I took my Class B amateur radio exam on November 25th, 1949 which was the day after Thanksgiving. In early 1950 my W2DEC license arrived in the mail, I was the happiest kid in the state of New Jersey. My pathway into operational ham radio was a home built transmitter and a purchased receiver. A generation of Novices would soon pursue this same route.
I worked the entire summer prior to getting my license saving enough money to purchase a Hallicrafter S-40A. My first transmitter was based on a QST article and contained a crystal controlled 6AQ5 driving a 6L6 amplifier I had no idea how much power I was running, who could afford a meter? My first antenna was a folded dipole constructed using 300-ohm twin lead commonly used to feed TV antennas. The antenna ran around the ceiling of a first-floor apartment. The performance of this antenna could charitably be described as abysmal.
With this rig my QSO rate was about one every third day. I did learn an important lesson, if you have a weak signal don’t waste your time calling CQ because only those skilled in clairvoyance would be attracted to answer a signal that was 90% imagination. However I could, on occasion, get someone calling CQ to respond to my reply.
My home was Hillside, NJ which is between Newark and Elizabeth. All my contacts were with the first, second and third call areas plus a couple of VEs. My best DX was a QSO with a very patient operator in Northern Maine.
After about five months using this rig, I talked two neighbors into allowing me to string my folded dipole between their clothesline poles and things started to improve dramatically. Suddenly, station in the fourth, eighth and ninth call areas were within my grasp. My best DX was Miami FL, I was on my way with flying colors.
My Elmer, Jim McGintey W2YYP, helped me set up a BC459 (WWII general use transmitter) with a power supply scrounged from parts from a discarded TV set. The difference when using when using a VFO controlled transmitter was dramatic. The transition from an indoor antenna to an outdoor antenna and from a crystal controlled to a VFO rig had taken my QSO rate from one every second or third day to frequently five, or more, Qs per day.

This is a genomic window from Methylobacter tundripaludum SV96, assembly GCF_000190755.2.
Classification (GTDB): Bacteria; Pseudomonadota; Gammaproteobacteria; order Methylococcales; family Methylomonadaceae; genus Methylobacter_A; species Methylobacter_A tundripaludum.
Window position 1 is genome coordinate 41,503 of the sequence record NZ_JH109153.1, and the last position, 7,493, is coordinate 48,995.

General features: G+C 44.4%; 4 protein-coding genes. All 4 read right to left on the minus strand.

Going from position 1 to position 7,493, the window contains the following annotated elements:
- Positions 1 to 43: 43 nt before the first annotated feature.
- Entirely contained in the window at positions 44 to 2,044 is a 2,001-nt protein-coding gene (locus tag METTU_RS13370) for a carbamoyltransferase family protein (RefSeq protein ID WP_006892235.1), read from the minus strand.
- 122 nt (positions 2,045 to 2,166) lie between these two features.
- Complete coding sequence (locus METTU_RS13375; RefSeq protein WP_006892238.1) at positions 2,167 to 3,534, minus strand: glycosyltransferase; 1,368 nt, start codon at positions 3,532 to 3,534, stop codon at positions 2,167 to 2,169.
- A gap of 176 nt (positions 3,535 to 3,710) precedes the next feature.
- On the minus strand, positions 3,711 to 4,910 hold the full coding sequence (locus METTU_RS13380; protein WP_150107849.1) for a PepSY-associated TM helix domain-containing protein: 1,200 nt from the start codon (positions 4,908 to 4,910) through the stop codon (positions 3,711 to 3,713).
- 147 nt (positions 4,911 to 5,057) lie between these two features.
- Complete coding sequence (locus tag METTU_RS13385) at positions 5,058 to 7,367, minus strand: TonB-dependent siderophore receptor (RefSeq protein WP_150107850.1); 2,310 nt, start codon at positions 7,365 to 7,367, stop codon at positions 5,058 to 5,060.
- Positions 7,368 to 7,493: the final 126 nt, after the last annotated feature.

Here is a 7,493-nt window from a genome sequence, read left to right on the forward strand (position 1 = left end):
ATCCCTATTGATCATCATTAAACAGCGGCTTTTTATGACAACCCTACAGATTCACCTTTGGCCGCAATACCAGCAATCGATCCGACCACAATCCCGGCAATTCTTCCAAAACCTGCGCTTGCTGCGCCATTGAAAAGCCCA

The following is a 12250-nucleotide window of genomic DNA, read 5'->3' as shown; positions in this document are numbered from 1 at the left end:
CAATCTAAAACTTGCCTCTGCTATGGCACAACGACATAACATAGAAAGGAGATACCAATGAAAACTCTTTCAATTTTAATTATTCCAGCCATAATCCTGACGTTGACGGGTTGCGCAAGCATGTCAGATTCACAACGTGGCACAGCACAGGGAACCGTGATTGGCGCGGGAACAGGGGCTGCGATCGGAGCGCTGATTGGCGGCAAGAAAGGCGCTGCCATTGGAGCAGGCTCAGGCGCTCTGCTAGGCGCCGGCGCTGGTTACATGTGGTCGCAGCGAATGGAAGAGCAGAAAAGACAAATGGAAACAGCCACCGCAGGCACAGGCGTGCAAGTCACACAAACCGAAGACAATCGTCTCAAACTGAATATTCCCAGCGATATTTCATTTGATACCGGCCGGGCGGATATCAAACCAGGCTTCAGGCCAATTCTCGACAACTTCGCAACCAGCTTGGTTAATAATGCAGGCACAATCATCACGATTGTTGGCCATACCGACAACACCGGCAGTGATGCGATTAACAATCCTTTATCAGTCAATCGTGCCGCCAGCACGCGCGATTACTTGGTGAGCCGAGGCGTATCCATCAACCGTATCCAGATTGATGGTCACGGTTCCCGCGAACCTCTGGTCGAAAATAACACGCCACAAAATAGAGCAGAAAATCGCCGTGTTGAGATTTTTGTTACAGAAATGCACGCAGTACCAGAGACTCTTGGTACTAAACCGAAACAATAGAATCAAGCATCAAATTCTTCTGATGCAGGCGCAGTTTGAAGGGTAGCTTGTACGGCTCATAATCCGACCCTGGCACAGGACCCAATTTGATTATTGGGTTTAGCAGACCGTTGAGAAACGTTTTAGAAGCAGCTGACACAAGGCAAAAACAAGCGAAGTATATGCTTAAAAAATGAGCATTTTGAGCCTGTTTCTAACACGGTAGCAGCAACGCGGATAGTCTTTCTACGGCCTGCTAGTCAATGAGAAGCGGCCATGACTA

One evening I heard KG4AN calling CQ NYC. KG4, at the time, was exclusive Guantanamo Bay Cuba. Since I was close to NYC I called him and back he came. I was so nervous I could barely send coherent code. KG4AN was a Marine stationed on Gitmo and his wife had just given birth to a baby girl. He asked me to call his parents on Long Island to pass along the good news , I happily complied. I was now on my way to becoming a DXer with three countries, W, VE and KG4, worked and soon to be confirmed. The KG4AN QSL hung on my wall for many years; unfortunately, the card became a victim of hurricane Sandy.
Almost all of my operating was in the afternoon after school or the early evenings. I heard a few Europeans but didn’t have enough confidence to even call them. I had yet to work anyone west of the Mississippi.
One night I woke up about 2 AM with a toothache and couldn’t get back to sleep. I wondered if anyone was on the air at that hour and got up and turned on the rig. I didn’t touch a single dial and there was a W7 calling CQ. I called him and much to my surprise he came back. In those days you were located in the call area where you call indicated unless you were signing /some other call area. Sure enough, he was in Arizona. I was so excited I sent him an air mail QSL card. In 1950 postage to send a QSL card was a penny and an air mail QSL cost 4 cents. I sprang for mailing my card in an envelope which set me back 6 cents. The card from W7RA hung in a place of honor on my wall for years to come. I sometimes wonder if Mark Zuckerberg’svFacebook idea of putting important things on a wall didn’t originate with radio hams.
Taking one more look at the band before heading back to bed I hear another W7 calling CQ. Can I be lucky twice in the same session? Yes sir and Washington State was added to my growing list of states worked. That glorious night taught me two important lessons; learn about propagation and if you want different states and try operating at times you usually not on the air.
The next night the toothache was gone but I was again up a 2 AM. I worked a W6 and a couple of W0s stations. A few nights later I was tuning the band and there was a KH6 working another W2. I waited until they were done and called the KH6. Another miracle, he came back. A few nights later a ZL was added to my log and the DX hook had been firmly set. The rest, as they say, is history.
Although I worked my way up to being one country off the top of the honor roll in 1965, none of the contacts putting me at that lofty level equaled the thrill of working the first KG4, W7 and KH6. If it hadn’t been for a toothache who knows how my ham radio career would have unfolded, I may have never become a DXer.